Safe Streets Baltimore is an evidence-based, public health program to reduce gun violence among youth ages 14 to 24. It is modeled after Chicago’s CeaseFire program and employs outreach professionals to deescalate and mediate disputes that might otherwise result in serious violence. Staff serve as positive role models and direct youth toward services and opportunities to live productive, violence-free lives. In addition, staff work to mobilize neighborhoods to promote nonviolence.
The program is overseen by the Baltimore City Health Department and implemented by community based organizations. Safe Streets Baltimore is currently being implemented in McElderry Park in East Baltimore and Cherry Hill in South Baltimore.
Researchers from the JHCPYV evaluated the effects of Safe Streets in four historically violent neighborhoods in Baltimore City. The study indicated that the program was associated with significant reductions in gun violence in three of the four program areas. Specifically, the program was associated with reductions in homicides of 56 percent in Cherry Hill and 26% in McElderry Park. Ellwood Park’s program was associated with a 34 percent reduction in nonfatal shootings. Homicide reductions were greatest in times and places with the most conflicts mediated.
The evaluation also examined the attitudes of youth in the McElderry Park in comparison to similar neighborhoods that did not receive the program. In two separate surveys, one 6 months into the program and the other 21 months after program implementation, the study found youth in the program area much less likely to find it acceptable to use a gun to settle a conflict compared with youth in the neighborhoods without the program.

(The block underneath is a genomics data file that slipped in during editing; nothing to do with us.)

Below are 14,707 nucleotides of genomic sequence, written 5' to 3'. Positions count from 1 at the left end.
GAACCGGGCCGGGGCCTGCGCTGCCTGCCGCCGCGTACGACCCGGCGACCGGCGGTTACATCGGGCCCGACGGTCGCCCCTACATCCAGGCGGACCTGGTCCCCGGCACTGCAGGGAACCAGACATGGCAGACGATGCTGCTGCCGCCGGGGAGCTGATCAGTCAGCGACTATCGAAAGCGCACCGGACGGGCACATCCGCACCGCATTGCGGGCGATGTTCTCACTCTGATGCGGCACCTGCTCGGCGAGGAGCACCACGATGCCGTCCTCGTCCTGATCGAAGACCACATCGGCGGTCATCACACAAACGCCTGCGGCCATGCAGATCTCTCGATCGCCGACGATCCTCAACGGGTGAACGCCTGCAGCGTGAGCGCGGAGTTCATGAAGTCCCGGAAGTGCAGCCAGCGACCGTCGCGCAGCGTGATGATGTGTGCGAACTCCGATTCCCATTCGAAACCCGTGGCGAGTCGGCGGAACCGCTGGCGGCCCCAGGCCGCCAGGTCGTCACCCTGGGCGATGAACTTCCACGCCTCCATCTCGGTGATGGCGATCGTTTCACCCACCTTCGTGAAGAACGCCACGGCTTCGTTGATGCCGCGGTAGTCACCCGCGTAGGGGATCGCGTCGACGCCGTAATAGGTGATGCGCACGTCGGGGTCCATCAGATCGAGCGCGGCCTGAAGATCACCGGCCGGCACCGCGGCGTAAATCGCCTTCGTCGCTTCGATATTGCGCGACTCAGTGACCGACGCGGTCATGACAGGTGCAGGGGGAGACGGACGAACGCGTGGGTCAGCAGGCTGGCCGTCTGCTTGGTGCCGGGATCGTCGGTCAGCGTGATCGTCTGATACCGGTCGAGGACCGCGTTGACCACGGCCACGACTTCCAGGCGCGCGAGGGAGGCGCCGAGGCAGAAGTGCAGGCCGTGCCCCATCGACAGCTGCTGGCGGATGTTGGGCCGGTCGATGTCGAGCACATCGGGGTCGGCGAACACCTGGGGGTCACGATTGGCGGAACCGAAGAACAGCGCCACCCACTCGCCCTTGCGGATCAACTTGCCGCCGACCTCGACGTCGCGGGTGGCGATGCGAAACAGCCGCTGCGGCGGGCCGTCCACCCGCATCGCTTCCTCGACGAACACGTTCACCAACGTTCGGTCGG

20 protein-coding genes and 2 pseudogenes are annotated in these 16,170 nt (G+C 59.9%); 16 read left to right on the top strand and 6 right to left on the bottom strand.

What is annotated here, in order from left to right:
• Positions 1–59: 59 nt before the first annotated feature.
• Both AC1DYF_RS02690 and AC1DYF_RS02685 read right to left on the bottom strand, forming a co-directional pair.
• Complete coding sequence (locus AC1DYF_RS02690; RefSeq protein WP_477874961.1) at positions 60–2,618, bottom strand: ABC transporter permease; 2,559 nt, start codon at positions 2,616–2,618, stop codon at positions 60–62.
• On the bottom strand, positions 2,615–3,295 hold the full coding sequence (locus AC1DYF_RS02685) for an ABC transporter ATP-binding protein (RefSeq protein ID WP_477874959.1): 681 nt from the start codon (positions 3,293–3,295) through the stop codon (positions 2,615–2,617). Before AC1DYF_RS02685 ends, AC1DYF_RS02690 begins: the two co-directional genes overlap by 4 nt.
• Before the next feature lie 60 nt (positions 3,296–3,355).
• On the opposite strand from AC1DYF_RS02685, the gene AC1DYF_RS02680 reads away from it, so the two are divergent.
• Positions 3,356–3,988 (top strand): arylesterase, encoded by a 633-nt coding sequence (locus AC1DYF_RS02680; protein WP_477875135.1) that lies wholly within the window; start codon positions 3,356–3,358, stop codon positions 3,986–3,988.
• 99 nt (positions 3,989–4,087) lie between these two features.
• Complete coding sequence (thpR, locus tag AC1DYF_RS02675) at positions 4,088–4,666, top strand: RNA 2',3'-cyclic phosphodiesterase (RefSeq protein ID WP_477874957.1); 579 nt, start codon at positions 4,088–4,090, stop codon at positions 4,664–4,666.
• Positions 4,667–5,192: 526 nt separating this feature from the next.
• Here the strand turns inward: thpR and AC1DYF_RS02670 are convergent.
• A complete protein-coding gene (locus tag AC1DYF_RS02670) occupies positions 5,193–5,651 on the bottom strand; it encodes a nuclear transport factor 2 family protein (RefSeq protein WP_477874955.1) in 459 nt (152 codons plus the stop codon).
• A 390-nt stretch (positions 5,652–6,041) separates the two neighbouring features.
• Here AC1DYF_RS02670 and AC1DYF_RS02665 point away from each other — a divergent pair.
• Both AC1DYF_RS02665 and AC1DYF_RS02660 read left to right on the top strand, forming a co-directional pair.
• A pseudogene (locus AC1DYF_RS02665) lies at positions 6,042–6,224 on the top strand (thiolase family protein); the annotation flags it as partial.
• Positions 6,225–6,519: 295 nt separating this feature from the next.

Finally, the program surveyed youth who were clients of the outreach staff to assess the program’s impact on their lives. Program clients are at high risk; nearly half (48%) had ever been shot at. Two-thirds of clients saw their outreach worker 3 or more times per week. Most clients reported receiving assistance finding a job (88%); getting into a school or GED program (95%); and resolving family conflicts (100%). Outreach workers also helped the majority (52%) of program participants settle an average of two disputes. Twenty-eight percent of these disputes involved guns and 91 percent avoided violence. Overall, 80% of program clients reported that their lives were better as a result of the program.
To read our evalution of Baltimore's Safe Streets program (January 2012), click here.
To read the article Fighting Crime with Former Criminals in the Atlantic Cities (January 2012), click here.
The Safe Streets team in East Baltimore is featured in the photo: Richard Henderson, violence prevention coordinator; Dante Barksdale, outreach worker; James Piper Bond, president of the Living Classrooms Foundation; Tard Carter, outreach worker; Danel Webster, Johns Hopkins; Leon Faruq, site director; Gardnel Carter, outreach supervisor; Cory Winfield, street supervisor.
(Photo by Will Kirk / HIPS)
The Interrupters: Where are they now?
Last week, The Interrupters documentary featuring the work of CeaseFire aired on Frontline PBS bringing the message that violence is transmitted like a disease and that it can be stopped to thousands. CeaseFire has bombarded with requests to know: “where are they now?”
- Ricardo “Cobe” Williams has been promoted to National Training Specialist.
- Eddie Bocanegra has been accepted to University of Chicago social work program.
- Ameena Matthews was named Chicagoian of the Year by Chicago Tribune
- Mikey is Chicago’s Youngest Crusader for Peace (below).
Watch CeaseFire’s Youngest “Crusader for Peace” on PBS. See more from FRONTLINE.